The Real Cost of Noise Induced Hearing Loss

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Noise induced hearing loss is now the most common occupational disease in North America.

According to Statistics Canada, more than one million adults across the country have reported a hearing-related disability. It was estimated that hearing loss costs the Canadian economy more that $10.6 billion each year and according to Heather Ferguson, President of the Hearing Foundation of Canada, actual numbers may reach as much as three million, as hearing loss is believed to be under reported.

The potential cost of hearing loss goes well beyond the simple WSIB dollar figures. It is a potential accident risk and a serious quality of life issue.

Noise Induced Hearing Loss (NIHL) can occur from ongoing exposure to noise levels 85dB or above. In its early stages, NIHL impairs our ability to hear high-pitch tones. For example, you may have trouble hearing birds chirping, a beeping alarm clock, or perhaps even a warning signal in the workplace which could lead to a potential accident. It also affects our ability to hear the “consonant” sounds of human speech, which help separate words into syllables. Without this ability, voices particularly those of women and children sound muffled, as though talking with your hand over your mouth. And these high-pitch tones also provide the directional cues that help us locate the source of a sound.

As the NIHL increases, it eventually spreads to the lower-pitch tones and we begin to have trouble hearing men’s voices and many of the other sounds in our everyday life.

People with this type of hearing disability often describe their lives as one of isolation, both at work and at home. They get confused and are unable to follow conversations in crowded, noisy places and find themselves being ridiculed by those around them as being “stupid”. And because they often have more trouble hearing women’s and children’s voices, they experience tremendous anxiety that affects their family life. The isolation they experience can lead to serious stress-related illnesses, withdrawal from the family, and a shying away from social activities.

NIHL is permanent. Fortunately, it’s also 100% preventable.

The problem with NIHL is that it is a very slow process. There is no blood, no pain, and often it takes years to manifest. For this reason it can often be difficult to convince people that anything is happening, After all, their hearing seems to be the same when they wake up as when they went to sleep. They eventually do notice a change, but by then, permanent damage has already been done.

Prevention: Establish a workplace Hearing Conservation Program

Most NIHL is due to over-exposure to high noise levels in the workplace and it is the responsibility of the employer to prevent this over-exposure with a hearing conservation program. This does not simply mean giving them some hearing protectors and leaving them on their own. What type of hearing protector is appropriate? What is the appropriate noise reduction rating for the protectors? Do you know the actual noise level the will be used in? How will you ensure the hearing protectors will be worn properly (or at all)? Have you considered reducing the noise at the source? This could potentially eliminate the risk altogether. Maybe the cost of buying a quieter hand tool is less than the long-term cost of the hearing protectors. A comprehensive HCP will deal with all of these issues and ensure the long-term hearing safety of the workers.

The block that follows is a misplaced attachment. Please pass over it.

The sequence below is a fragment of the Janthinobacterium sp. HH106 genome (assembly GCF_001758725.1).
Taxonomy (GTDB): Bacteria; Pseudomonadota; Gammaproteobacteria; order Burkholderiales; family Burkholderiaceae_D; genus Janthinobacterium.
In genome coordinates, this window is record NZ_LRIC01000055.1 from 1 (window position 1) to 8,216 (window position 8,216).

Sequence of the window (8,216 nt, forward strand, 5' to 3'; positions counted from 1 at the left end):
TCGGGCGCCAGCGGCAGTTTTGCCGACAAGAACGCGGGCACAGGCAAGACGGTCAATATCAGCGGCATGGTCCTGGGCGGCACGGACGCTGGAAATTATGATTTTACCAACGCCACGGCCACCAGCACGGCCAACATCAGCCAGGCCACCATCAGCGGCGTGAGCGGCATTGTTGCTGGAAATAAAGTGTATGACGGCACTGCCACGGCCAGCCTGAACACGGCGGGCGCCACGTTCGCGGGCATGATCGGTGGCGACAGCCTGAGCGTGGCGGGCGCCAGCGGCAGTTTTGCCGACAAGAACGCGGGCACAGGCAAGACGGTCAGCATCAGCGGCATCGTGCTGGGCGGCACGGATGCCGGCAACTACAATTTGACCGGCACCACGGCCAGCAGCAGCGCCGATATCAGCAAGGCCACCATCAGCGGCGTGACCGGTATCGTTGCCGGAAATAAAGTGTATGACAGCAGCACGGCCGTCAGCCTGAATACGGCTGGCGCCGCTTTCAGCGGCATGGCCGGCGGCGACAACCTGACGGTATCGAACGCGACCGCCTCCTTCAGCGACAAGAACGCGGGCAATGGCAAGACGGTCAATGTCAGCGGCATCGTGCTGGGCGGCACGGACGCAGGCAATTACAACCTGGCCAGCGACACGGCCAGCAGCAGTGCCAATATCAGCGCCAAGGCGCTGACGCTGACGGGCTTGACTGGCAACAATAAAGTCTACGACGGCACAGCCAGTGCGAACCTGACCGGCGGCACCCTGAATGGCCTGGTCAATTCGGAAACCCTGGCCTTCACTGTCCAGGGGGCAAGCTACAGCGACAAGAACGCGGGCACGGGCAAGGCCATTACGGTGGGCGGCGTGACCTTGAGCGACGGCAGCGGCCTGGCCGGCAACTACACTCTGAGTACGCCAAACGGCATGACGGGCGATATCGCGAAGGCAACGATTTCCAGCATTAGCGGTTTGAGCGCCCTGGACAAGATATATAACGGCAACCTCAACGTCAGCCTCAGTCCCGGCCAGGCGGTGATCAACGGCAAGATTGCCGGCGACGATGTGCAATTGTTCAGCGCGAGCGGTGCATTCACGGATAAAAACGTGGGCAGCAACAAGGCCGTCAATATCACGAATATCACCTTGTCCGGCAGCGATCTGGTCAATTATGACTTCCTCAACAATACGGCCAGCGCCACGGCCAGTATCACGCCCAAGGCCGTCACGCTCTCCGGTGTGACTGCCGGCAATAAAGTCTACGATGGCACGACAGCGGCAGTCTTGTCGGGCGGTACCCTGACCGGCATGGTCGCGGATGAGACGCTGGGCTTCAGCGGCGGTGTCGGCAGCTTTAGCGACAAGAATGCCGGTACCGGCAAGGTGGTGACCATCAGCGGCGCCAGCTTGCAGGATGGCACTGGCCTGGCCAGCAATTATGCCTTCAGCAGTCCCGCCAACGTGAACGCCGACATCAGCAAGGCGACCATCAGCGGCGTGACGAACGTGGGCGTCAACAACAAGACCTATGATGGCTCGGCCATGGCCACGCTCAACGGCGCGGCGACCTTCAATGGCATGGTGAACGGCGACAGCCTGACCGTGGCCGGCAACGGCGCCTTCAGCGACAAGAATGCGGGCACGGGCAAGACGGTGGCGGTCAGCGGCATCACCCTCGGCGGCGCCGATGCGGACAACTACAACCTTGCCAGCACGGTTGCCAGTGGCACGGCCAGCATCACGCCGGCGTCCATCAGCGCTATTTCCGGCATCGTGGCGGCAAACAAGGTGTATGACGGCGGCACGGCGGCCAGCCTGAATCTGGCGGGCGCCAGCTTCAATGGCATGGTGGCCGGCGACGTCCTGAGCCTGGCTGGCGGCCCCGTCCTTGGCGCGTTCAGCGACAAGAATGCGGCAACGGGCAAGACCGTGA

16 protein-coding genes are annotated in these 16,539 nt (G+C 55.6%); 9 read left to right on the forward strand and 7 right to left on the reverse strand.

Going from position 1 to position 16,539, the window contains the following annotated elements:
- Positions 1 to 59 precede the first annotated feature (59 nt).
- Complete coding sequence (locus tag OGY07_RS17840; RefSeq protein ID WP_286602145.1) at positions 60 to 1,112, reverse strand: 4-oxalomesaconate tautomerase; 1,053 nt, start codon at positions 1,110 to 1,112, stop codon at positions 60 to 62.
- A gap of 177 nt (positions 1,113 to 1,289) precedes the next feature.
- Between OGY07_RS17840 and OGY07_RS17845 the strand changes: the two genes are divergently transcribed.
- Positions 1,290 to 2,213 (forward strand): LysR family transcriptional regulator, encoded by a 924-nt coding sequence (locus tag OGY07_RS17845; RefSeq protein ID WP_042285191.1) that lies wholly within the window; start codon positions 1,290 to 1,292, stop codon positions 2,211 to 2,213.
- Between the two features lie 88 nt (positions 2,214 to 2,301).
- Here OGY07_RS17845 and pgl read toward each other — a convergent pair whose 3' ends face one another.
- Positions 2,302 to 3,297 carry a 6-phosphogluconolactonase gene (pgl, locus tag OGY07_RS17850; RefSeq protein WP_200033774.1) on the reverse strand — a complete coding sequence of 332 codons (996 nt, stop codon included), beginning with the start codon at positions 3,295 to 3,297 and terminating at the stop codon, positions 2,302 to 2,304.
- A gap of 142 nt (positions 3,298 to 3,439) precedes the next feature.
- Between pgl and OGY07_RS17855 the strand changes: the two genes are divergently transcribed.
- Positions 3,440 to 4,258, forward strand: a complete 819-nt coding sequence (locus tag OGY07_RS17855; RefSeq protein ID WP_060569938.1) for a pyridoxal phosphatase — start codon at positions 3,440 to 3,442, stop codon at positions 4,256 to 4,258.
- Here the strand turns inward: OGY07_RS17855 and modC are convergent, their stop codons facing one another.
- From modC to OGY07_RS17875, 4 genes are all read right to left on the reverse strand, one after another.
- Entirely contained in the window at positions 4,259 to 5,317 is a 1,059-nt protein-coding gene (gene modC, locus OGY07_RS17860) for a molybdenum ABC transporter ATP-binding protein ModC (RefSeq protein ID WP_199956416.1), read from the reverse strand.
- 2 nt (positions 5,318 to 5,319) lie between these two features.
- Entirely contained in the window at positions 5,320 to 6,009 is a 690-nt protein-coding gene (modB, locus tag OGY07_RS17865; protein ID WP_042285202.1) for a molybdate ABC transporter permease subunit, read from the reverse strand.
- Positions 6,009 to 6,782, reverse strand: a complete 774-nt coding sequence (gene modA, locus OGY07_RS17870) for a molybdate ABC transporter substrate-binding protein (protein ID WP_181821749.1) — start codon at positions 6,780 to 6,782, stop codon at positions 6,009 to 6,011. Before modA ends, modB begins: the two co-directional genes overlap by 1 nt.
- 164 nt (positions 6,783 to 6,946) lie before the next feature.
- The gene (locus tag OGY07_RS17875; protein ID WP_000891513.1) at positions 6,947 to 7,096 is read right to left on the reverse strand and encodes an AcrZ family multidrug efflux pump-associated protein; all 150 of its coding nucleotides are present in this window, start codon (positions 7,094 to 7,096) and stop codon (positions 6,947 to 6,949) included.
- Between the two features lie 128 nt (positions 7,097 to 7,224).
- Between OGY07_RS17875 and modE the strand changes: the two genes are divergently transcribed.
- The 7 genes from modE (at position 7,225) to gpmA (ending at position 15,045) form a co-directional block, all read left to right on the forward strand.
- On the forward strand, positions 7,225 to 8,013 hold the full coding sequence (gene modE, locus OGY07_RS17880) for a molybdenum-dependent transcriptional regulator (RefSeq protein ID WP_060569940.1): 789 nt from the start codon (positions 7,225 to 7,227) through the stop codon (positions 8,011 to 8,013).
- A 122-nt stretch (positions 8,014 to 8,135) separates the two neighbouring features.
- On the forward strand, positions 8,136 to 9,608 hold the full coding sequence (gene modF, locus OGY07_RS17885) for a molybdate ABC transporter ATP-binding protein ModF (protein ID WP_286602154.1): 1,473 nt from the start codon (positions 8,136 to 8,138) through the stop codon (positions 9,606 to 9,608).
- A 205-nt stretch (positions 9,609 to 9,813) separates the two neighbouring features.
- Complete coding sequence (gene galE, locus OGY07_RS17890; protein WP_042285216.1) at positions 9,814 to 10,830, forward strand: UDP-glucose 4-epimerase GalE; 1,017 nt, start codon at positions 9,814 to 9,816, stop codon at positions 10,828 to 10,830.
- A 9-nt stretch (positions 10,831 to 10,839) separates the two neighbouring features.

A comprehensive Hearing Conservation Program consists of the following elements:

In a nutshell, you want to reduce noise where you can, provide hearing protection devices where you can’t, help the participants understand the program and how it benefits them, and check them regularly for hearing loss.

A strong emphasis must be put on the educational components of the program. These will be the cornerstone of the program and will play a large part in the relative success.

Hearing testing is the only tool that can verify the success of your hearing conservation program.

Even with the best training, there will be some people that aren’t wearing their hearing protectors properly. This may or may not be intentional. The hearing tests are able to spot a developing noise induced hearing loss long before the patient is able to notice it. The same is true for other types of hearing losses, as well. This allows for follow up action to be taken at the earliest possible stage.

It is strongly recommended that a professional, experienced Hearing Conservation Program service provider be utilized in the development & delivery of the program in order to ensure quality control and program success.

Hearing safety benefits us all. Help ensure good hearing in the years to come by protecting your employees hearing now with a Hearing Conservation Program.

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Showing 2 comments
  • Britton Giffin

    I am 60 and just found out that my employer knew about the potential of hearing loss with using a piece of equipment. He did not do anything to warn me or give me the necessary protective equipment.
    What should I do?

    • Len Lyons

      Hello Britton, thank you for your question.

      The first thing you should to do, if you haven’t already, is arrange for a hearing test in order to determine if you have any noise-induced hearing loss. Employers are required to educate their workers about any health hazards they may encounter on the job. They must also provide personal protective equipment and train them how to use it (in your case this would be hearing protection). Wishing you all the best.

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